White House chief of staff Mick Mulvaney guarantees no one will lose coverage if Obamacare struck down

White House chief of staff Mick Mulvaney said Sunday that he could guarantee Americans would not lose their health insurance coverage if the Affordable Care Act was struck down in a court challenge.

On ABC's "This Week," Mulvaney was asked what would happen to the more than 60 million Americans with pre-existing conditions who are guaranteed coverage under the ACA – commonly referred to as Obamacare – and the millions of adults under 26 who are able to stay on their parents' plans if the health care law was declared unconstitutional.

"Can you guarantee that if you succeed in court that all of those tens of millions of people who have health coverage guaranteed because of Obamacare will not lose their coverage?" host Jonathan Karl asked.

"Yes," Mulvaney replied, declaring the "debate about pre-existing conditions is over." He said every replacement plan for the ACA supported by the White House or Congress since President Donald Trump took office included protections for people with pre-existing conditions.

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"Both parties support them, and anyone telling you anything different is lying to you for political gain. Pre-existing conditions are going to be covered," Mulvaney said. "The debate becomes: How do you best do it?"

Sen. Amy Klobuchar, D-Minn., a 2020 presidential candidate, did not buy the guarantee.

"The president's Justice Department announced that they're going to
repeal the Affordable Care Act, which, contrary to what Mr. Mulvaney just said, means that people will be kicked off their insurance for pre-existing conditions," Klobuchar said on "This Week."

A study by the Urban Institute's Health Policy Center estimated that as many as 19.9 million Americans could lose their coverage if the ACA is struck down.

More: Challenge to Obamacare could leave 20 million people without health insurance

"The president's budget on March 11 proposed replacing the ACA with an approach modeled after the Graham-Cassidy bill, providing 'relief' from 'many' of the ACA's insurance rules. The original Graham-Cassidy bill allowed unlimited premiums for people with pre-existing conditions," tweeted Larry Levitt, senior vice president for Health Reform at the Kaiser Family Foundation.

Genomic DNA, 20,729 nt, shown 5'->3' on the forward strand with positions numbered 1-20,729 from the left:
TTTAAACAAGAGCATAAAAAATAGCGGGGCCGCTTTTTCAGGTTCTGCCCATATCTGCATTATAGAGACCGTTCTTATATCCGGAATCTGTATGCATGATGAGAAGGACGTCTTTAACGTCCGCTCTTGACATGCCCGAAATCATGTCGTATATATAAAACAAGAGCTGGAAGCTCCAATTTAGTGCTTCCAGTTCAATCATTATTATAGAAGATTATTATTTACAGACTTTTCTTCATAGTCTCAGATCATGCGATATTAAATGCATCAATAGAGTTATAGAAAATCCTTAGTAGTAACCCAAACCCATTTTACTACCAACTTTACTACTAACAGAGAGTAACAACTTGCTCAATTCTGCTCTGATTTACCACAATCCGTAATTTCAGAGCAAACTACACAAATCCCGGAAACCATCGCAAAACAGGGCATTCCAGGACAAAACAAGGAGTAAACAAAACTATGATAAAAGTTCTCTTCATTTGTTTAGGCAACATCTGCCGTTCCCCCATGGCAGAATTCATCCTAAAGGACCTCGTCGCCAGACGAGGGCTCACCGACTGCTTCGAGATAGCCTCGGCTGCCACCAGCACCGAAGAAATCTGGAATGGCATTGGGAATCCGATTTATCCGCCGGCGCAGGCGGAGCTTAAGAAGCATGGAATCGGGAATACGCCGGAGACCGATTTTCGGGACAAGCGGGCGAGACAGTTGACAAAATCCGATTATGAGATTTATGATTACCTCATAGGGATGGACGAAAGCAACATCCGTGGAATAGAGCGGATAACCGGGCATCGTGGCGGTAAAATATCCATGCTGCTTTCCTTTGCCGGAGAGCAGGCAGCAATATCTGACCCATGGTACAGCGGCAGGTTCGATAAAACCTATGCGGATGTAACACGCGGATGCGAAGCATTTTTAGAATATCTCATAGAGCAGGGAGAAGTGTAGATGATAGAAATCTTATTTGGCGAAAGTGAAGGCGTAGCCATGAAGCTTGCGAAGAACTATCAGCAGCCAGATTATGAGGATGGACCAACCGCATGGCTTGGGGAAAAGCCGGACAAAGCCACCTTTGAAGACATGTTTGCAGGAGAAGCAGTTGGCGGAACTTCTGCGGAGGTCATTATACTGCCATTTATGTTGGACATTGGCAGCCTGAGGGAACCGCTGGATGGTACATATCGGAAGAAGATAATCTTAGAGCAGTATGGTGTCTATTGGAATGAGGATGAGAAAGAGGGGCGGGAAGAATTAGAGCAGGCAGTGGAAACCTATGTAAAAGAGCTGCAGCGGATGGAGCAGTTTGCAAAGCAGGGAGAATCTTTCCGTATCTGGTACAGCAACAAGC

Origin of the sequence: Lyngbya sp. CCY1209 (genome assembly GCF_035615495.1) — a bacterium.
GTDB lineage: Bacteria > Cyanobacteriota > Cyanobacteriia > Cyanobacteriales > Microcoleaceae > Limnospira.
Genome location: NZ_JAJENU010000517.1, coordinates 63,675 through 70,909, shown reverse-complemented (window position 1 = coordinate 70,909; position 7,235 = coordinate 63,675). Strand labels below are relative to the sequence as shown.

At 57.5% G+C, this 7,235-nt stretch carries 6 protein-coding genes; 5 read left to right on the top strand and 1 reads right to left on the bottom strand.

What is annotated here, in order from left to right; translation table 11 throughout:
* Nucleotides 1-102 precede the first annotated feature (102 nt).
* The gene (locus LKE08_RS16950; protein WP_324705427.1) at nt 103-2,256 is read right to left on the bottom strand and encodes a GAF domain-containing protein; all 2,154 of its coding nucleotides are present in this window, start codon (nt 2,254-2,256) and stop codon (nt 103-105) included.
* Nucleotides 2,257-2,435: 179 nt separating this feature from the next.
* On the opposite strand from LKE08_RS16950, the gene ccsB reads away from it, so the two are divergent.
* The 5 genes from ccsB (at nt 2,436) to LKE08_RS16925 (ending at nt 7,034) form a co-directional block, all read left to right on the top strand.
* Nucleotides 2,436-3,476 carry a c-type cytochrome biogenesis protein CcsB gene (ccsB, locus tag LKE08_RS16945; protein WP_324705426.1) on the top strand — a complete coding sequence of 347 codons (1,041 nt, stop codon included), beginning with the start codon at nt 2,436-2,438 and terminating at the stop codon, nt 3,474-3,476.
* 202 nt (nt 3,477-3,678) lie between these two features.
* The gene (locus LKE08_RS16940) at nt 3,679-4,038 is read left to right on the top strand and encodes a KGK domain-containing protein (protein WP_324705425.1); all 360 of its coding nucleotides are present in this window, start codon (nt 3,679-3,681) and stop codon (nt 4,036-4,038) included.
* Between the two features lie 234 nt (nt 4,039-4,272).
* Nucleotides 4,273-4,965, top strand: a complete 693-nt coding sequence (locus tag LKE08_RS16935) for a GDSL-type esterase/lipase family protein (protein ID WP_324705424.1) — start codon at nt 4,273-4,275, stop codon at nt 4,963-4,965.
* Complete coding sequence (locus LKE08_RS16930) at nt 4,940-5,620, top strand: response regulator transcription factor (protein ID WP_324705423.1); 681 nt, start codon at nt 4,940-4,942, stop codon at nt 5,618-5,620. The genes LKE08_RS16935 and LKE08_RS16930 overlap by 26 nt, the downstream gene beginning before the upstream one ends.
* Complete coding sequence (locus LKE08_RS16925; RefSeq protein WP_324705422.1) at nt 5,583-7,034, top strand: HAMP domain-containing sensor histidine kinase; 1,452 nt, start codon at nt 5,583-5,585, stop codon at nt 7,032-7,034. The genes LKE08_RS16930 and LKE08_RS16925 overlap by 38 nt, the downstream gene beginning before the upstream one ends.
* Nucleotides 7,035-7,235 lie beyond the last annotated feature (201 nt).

Republicans were unable to pass a replacement for the ACA during the two years they controlled both houses of Congress, and some analysts questioned the political wisdom of reopening the effort to repeal it. Obamacare has become more popular in polling, and health care concerns were cited as one of the reasons for the Democrats' success in the 2018 midterm elections.

In December, U.S. District Court Judge Reed O’Connor declared the entire ACA unconstitutional in a lawsuit brought by a coalition of Republican-led states. The law remains intact, pending a decision by the U.S. Court of Appeals for the 5th Circuit in New Orleans.

More: A federal judge ruled the Affordable Care Act unconstitutional. Now what happens?

The Justice Department announced in June 2018 that it would not defend some provisions of the law, particularly the individual mandate, which imposed penalties on those without insurance. It said that the law should not be struck down in its entirety and that some aspects, such as Medicaid expansion, should be left in place.

Last week, the department changed its position and notified the federal appeals court that it wants the entire ACA thrown out.

Trump said Wednesday that if the law is struck down and that decision is upheld by the Supreme Court, "we will have a plan that is far better than Obamacare."

White House adviser Kellyanne Conway did not offer specifics when asked about that Republican plan on "Fox News Sunday."

"The Republican plan is manifold," she said. She pointed to the president's budget proposal in which she said "pre-existing conditions are accounted for." Conway said Democrats want to replace Obamacare, favoring "Medicare for All," which she called the "health version of the Green New Deal."

Mulvaney said on CNN's "State of the Union" on Sunday that a one- or two-page proposal would be sent to Congress where lawmakers could hash out the specifics.

Trump named Sen. Rick Scott, R-Fla., as one of the lawmakers tasked with coming up with an Obamacare alternative. Scott said Sunday that because of a Democratic majority and "Nancy Pelosi in the House, it's going to be tough to get something done."

"Democrats constantly focus on access" when the "problem is the cost of health care is too high in this country," Scott said during an interview on CBS' "Face the Nation."

Scott said he plans to start with the price of prescription drugs. He said the "Medicare for All" plan supported by Sen. Bernie Sanders, I-Vt., would "just ruin our health care system."

Sanders, also a 2020 presidential candidate, said Sunday on "Face the Nation" that if "Trump gets his way, the cost of health insurance for you will be so high that many people literally will not be able to afford it. Thousands of people will literally die."

Klobuchar vowed "all-out opposition to the administration’s plan to kick people off their health care" and said the ACA is "a beginning and not an end." She said that as president, she would favor a "public option" for people to buy into Medicare or Medicaid.

This article originally appeared on USA TODAY: White House chief of staff Mick Mulvaney guarantees no one will lose coverage if Obamacare struck down